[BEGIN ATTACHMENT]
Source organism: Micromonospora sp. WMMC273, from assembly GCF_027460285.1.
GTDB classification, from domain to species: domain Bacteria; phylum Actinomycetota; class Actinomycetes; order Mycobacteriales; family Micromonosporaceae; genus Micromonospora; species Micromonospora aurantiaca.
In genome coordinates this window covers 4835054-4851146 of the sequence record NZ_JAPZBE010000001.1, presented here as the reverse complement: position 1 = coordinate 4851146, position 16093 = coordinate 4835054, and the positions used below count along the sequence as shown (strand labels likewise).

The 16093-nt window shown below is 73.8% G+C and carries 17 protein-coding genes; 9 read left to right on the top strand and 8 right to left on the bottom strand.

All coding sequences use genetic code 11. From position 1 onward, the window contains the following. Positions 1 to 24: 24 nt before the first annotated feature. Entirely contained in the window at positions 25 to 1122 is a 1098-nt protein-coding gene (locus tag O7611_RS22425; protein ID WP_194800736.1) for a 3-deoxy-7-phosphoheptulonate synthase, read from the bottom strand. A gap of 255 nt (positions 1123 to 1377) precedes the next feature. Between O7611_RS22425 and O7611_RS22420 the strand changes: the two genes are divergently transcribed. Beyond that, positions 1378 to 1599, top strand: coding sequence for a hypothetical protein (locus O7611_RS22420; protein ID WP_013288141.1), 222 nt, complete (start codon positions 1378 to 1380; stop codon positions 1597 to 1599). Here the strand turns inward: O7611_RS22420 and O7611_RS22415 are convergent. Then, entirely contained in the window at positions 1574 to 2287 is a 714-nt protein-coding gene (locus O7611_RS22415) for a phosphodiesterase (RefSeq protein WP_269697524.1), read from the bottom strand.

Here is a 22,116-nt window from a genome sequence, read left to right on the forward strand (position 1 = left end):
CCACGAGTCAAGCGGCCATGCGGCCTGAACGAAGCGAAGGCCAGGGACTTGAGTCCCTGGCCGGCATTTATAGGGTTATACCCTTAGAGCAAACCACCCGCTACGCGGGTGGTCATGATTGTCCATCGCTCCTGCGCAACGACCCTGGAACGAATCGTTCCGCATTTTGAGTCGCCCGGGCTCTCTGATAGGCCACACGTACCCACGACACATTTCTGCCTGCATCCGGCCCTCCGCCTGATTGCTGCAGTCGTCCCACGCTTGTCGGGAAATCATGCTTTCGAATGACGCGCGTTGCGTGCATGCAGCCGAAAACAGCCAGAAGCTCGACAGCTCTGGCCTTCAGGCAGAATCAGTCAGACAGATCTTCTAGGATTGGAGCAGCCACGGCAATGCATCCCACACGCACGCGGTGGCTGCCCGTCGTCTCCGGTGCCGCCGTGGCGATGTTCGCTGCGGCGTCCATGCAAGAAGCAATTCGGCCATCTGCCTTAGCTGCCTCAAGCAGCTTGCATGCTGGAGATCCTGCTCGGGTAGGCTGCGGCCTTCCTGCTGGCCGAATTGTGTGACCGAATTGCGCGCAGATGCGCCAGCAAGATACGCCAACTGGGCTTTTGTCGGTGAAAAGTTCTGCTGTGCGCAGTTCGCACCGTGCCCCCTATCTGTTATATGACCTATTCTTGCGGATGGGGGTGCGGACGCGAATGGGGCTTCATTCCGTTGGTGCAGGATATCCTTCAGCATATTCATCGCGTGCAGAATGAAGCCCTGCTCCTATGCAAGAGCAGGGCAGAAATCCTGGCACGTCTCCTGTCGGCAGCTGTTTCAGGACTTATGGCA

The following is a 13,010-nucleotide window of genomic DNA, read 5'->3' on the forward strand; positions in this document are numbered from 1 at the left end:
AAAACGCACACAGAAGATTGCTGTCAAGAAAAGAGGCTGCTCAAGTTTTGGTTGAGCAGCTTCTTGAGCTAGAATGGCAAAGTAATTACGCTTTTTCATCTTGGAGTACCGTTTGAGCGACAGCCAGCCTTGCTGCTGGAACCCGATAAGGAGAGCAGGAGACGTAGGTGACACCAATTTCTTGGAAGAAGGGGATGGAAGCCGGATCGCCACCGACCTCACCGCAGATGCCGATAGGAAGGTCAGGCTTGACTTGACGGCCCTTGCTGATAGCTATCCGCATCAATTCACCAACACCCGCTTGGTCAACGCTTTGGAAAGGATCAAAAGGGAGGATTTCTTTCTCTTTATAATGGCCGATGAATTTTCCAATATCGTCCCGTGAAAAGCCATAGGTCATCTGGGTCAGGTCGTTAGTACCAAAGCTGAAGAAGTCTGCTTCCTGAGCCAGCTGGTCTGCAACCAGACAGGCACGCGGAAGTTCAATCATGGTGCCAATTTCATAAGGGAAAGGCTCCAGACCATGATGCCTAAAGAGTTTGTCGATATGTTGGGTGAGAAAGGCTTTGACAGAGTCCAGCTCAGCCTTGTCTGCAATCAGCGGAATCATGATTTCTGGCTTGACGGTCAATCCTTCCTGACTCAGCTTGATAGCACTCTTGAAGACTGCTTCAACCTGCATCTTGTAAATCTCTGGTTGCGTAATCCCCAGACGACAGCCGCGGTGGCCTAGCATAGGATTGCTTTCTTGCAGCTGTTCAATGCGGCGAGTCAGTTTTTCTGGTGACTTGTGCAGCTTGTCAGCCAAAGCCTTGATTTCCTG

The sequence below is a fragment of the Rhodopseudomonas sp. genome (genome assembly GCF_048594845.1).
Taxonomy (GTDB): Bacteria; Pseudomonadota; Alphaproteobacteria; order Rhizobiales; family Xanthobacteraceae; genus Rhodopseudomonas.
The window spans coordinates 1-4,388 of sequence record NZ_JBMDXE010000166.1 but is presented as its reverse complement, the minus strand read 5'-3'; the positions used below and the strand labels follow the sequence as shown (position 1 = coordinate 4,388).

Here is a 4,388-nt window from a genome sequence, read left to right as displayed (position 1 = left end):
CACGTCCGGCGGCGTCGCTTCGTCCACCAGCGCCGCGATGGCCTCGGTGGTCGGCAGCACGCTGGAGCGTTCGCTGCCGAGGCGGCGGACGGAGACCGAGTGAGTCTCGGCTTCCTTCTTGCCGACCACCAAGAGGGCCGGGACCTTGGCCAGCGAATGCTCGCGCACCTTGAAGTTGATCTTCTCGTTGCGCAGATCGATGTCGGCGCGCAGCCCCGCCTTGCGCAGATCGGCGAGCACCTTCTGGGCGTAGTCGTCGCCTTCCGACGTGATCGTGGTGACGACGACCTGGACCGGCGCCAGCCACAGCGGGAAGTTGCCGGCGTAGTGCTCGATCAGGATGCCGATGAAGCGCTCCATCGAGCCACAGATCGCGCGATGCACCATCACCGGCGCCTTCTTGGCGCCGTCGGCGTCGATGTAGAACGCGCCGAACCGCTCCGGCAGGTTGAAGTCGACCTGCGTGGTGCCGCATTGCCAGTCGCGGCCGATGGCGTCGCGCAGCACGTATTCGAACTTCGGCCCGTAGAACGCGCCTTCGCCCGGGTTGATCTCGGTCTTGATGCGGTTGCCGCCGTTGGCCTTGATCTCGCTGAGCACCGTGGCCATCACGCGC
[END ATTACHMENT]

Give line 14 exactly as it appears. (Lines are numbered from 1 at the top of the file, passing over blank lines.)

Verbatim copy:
CACGTCCGGCGGCGTCGCTTCGTCCACCAGCGCCGCGATGGCCTCGGTGGTCGGCAGCACGCTGGAGCGTTCGCTGCCGAGGCGGCGGACGGAGACCGAGTGAGTCTCGGCTTCCTTCTTGCCGACCACCAAGAGGGCCGGGACCTTGGCCAGCGAATGCTCGCGCACCTTGAAGTTGATCTTCTCGTTGCGCAGATCGATGTCGGCGCGCAGCCCCGCCTTGCGCAGATCGGCGAGCACCTTCTGGGCGTAGTCGTCGCCTTCCGACGTGATCGTGGTGACGACGACCTGGACCGGCGCCAGCCACAGCGGGAAGTTGCCGGCGTAGTGCTCGATCAGGATGCCGATGAAGCGCTCCATCGAGCCACAGATCGCGCGATGCACCATCACCGGCGCCTTCTTGGCGCCGTCGGCGTCGATGTAGAACGCGCCGAACCGCTCCGGCAGGTTGAAGTCGACCTGCGTGGTGCCGCATTGCCAGTCGCGGCCGATGGCGTCGCGCAGCACGTATTCGAACTTCGGCCCGTAGAACGCGCCTTCGCCCGGGTTGATCTCGGTCTTGATGCGGTTGCCGCCGTTGGCCTTGATCTCGCTGAGCACCGTGGCCATCACGCGC